Heineken has admitted it needs to get a brewery up and running as soon as possible in South Africa after winning back the local rights to beer brand Amstel.

The Dutch brewing giant told just-drinks today (13 March) that it wants to have a brewery operational in South Africa within the next two years.

Heineken has agreed "in principle" to build a facility in the country and is in the middle of drawing up specific plans for the site, a spokesperson said. "In the short term, we will obviously face challenges in the supply chain because we will have one-way bottles coming in from Europe," she said.

Some 80% of all beer consumed in South Africa is sold in returnable bottles making it a priority for a brewery to have a local manufacturing presence in the country.

Brandhouse, a venture between Heineken, Diageo and Namibia Breweries, will import Amstel from Heineken's breweries in France, Italy and Holland.

Heineken regained control of Amstel from rival brewing titan SABMiller after an arbitration panel ruled yesterday (12 March) that the London-listed brewer should give up the rights to the brand.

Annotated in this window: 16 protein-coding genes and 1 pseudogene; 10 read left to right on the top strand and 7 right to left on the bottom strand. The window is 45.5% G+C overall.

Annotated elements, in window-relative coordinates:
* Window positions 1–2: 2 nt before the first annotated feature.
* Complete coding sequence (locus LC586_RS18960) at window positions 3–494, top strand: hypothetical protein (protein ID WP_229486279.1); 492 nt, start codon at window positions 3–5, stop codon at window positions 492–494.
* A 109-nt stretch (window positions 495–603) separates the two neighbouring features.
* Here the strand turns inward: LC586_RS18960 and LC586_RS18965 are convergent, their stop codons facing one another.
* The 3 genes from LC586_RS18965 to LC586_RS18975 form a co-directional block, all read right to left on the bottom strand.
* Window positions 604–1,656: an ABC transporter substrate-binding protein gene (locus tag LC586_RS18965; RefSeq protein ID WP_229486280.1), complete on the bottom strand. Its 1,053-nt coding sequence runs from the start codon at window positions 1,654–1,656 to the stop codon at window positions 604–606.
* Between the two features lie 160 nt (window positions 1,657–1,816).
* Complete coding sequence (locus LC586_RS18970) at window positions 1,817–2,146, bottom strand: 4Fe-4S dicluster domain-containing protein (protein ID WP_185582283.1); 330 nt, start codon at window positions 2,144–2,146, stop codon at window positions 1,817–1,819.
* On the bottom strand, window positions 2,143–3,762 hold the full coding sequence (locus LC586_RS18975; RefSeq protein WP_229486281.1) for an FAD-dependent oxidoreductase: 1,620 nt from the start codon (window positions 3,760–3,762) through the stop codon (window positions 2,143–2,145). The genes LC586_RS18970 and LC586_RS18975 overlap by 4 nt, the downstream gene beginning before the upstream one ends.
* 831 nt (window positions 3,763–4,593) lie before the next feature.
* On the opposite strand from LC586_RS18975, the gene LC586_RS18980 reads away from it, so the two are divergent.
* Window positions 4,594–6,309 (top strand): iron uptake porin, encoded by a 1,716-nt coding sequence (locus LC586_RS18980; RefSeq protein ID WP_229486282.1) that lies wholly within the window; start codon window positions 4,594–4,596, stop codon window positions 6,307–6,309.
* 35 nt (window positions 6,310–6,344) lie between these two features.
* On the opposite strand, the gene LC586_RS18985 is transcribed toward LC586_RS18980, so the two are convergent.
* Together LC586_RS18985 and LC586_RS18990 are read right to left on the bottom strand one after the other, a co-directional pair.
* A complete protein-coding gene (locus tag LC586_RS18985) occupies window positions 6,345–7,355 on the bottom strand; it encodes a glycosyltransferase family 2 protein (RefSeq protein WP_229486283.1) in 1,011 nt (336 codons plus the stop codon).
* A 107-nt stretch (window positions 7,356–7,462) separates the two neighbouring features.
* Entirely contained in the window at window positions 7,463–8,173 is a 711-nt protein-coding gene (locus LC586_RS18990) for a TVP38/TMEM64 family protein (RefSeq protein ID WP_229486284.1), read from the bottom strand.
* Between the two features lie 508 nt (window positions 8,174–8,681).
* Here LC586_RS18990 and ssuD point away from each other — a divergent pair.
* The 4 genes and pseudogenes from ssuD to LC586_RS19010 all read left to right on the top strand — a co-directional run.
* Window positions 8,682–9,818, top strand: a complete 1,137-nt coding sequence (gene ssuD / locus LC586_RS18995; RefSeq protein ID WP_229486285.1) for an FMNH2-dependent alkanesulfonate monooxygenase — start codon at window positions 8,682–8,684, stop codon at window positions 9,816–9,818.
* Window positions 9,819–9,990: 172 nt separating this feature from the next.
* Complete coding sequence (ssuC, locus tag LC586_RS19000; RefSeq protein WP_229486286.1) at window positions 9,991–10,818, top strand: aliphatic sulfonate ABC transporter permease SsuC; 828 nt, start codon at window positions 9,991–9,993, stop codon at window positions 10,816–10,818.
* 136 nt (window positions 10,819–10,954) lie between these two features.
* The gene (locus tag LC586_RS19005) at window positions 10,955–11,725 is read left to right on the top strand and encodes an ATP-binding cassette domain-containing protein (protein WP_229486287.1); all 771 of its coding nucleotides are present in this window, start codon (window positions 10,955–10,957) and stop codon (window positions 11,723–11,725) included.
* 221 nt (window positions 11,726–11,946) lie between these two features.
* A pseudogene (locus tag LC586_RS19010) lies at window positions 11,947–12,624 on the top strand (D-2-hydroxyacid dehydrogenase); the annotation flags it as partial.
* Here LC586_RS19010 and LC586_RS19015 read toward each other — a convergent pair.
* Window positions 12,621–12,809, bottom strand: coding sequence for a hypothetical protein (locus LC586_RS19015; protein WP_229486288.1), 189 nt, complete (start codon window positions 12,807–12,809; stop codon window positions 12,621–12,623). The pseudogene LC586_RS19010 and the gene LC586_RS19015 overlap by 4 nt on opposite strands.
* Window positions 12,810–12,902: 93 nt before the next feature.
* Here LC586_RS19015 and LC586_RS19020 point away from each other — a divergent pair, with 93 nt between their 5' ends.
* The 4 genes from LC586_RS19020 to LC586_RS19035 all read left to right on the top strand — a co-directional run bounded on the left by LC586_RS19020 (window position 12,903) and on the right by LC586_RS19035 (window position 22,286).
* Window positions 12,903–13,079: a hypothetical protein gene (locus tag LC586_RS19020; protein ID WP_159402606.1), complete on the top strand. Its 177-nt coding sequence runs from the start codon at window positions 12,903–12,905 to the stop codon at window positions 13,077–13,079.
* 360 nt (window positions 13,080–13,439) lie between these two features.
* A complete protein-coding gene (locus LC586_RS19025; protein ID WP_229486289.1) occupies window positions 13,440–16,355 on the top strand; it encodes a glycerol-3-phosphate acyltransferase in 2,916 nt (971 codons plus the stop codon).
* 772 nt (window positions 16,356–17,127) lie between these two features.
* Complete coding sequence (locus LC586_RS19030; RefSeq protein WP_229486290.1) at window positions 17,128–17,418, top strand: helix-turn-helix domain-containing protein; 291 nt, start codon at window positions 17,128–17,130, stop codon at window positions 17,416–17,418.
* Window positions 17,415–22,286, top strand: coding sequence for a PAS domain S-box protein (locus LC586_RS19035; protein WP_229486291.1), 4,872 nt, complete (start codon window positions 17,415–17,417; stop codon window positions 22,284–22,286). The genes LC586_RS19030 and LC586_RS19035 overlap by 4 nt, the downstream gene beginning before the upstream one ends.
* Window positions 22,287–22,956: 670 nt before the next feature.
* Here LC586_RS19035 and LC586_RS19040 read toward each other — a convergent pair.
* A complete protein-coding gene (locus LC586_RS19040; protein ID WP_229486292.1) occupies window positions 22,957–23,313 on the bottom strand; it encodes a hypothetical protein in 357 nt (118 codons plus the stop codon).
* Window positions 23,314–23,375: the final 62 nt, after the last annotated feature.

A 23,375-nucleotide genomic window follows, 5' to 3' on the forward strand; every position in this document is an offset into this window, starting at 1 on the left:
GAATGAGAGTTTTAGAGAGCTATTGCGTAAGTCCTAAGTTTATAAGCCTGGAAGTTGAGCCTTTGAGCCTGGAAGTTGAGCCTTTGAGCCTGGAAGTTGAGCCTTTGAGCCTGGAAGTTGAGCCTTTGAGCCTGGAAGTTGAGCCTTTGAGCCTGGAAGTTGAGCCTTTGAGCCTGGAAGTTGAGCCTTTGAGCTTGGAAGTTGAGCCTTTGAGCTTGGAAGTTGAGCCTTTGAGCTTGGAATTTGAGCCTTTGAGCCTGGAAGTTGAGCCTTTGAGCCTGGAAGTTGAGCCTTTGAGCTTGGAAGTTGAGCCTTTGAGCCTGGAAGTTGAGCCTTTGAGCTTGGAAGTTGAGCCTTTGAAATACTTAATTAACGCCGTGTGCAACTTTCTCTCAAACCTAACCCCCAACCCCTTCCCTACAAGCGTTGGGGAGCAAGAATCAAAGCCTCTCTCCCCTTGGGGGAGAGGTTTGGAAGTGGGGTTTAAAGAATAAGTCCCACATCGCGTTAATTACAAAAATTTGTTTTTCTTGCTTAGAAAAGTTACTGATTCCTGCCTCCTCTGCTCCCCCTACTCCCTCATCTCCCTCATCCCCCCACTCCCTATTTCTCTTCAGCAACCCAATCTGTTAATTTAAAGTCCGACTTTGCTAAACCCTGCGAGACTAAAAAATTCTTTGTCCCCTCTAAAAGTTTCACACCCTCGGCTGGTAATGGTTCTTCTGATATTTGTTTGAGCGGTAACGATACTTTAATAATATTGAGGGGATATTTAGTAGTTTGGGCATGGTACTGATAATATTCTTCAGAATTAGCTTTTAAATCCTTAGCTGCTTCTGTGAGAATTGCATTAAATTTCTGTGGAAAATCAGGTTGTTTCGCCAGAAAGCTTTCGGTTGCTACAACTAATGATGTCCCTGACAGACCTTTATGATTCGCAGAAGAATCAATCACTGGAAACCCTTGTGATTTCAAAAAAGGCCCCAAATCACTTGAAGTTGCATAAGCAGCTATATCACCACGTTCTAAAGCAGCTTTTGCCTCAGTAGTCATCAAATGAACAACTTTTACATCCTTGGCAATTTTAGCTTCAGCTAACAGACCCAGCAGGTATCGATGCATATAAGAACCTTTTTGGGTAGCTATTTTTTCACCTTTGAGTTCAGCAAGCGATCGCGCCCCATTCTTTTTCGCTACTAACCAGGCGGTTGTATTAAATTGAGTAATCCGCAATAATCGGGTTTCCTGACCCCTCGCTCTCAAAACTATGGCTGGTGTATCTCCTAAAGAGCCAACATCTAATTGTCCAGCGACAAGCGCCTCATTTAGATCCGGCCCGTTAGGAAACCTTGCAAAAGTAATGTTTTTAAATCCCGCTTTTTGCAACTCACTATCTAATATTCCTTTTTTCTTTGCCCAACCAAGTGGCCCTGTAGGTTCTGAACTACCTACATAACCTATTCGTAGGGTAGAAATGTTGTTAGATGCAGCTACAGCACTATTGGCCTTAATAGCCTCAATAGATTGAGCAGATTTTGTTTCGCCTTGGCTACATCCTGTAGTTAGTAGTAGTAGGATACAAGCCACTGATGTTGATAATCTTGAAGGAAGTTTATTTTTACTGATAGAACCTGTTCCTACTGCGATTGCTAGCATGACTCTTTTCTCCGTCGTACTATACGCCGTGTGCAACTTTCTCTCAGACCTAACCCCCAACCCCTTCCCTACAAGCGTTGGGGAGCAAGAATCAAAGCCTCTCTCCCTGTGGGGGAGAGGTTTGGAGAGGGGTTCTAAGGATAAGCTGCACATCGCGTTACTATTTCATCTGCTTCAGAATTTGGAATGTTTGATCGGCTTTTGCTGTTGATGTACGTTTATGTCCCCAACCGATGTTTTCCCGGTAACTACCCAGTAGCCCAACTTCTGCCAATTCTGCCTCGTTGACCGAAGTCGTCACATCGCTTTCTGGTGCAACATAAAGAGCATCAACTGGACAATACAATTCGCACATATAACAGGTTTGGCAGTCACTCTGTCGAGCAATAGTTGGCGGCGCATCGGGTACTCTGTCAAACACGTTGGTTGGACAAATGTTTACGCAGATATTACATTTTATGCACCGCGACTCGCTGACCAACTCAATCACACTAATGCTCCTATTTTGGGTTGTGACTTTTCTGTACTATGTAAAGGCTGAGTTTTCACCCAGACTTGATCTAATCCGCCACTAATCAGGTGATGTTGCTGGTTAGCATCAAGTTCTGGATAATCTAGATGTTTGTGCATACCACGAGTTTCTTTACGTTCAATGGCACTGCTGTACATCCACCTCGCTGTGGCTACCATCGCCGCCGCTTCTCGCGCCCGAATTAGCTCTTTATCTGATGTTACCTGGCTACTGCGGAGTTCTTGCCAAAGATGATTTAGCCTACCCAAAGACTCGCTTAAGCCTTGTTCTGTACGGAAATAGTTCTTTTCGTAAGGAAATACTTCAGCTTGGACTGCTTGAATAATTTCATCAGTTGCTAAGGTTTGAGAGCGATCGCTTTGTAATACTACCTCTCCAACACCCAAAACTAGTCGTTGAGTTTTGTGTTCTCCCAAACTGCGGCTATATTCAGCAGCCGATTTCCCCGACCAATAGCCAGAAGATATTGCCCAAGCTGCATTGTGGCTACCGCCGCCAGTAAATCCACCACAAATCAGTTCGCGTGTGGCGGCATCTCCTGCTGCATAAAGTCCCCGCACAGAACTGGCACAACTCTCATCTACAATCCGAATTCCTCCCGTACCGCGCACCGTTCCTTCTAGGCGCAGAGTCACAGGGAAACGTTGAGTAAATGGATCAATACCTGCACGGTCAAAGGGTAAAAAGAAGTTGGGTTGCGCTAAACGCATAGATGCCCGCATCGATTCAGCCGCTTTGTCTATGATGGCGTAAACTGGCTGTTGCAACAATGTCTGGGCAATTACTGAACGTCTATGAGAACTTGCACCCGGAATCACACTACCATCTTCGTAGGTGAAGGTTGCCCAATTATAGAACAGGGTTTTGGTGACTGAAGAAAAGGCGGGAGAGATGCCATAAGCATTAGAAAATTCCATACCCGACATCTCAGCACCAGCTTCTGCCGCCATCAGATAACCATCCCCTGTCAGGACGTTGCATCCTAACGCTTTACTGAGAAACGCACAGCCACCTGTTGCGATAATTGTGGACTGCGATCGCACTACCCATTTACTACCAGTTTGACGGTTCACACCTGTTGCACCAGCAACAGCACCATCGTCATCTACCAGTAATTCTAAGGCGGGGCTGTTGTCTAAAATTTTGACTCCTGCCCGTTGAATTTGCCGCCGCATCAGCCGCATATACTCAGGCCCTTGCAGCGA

The International Court of Arbitration of the International Chamber of Commerce backed Heineken's view that SABMiller's 2005 acquisition of Latin American brewer Bavaria had led to a "material change in ownership" of the brewer. As part of that deal, Bavaria's owners, the Santo Domingo family, had secured a 15.04% stake in SABMiller.

For its part, SABMiller expressed its "surprise" at the ruling but said it would look at ways to help bolster its position in South Africa's fast-growing premium beer segment. Around 2.3m hectolitres of Amstel are sold in the country each year, accounting for 8% of all beer sold in South Africa.

"It will be a combination approach; Amstel is a big brand and we can't expect to introduce a brand and hope to replicate 2.3m hl of volume," an SABMiller spokesman in London told just-drinks. "We will expand our premium offering and focus on brands like Pilsner Urquell and Peroni and possibly look at introducing new products and extending existing variants in South Africa."

SABMiller remains the dominant brewer in South Africa with a market share of around 90%.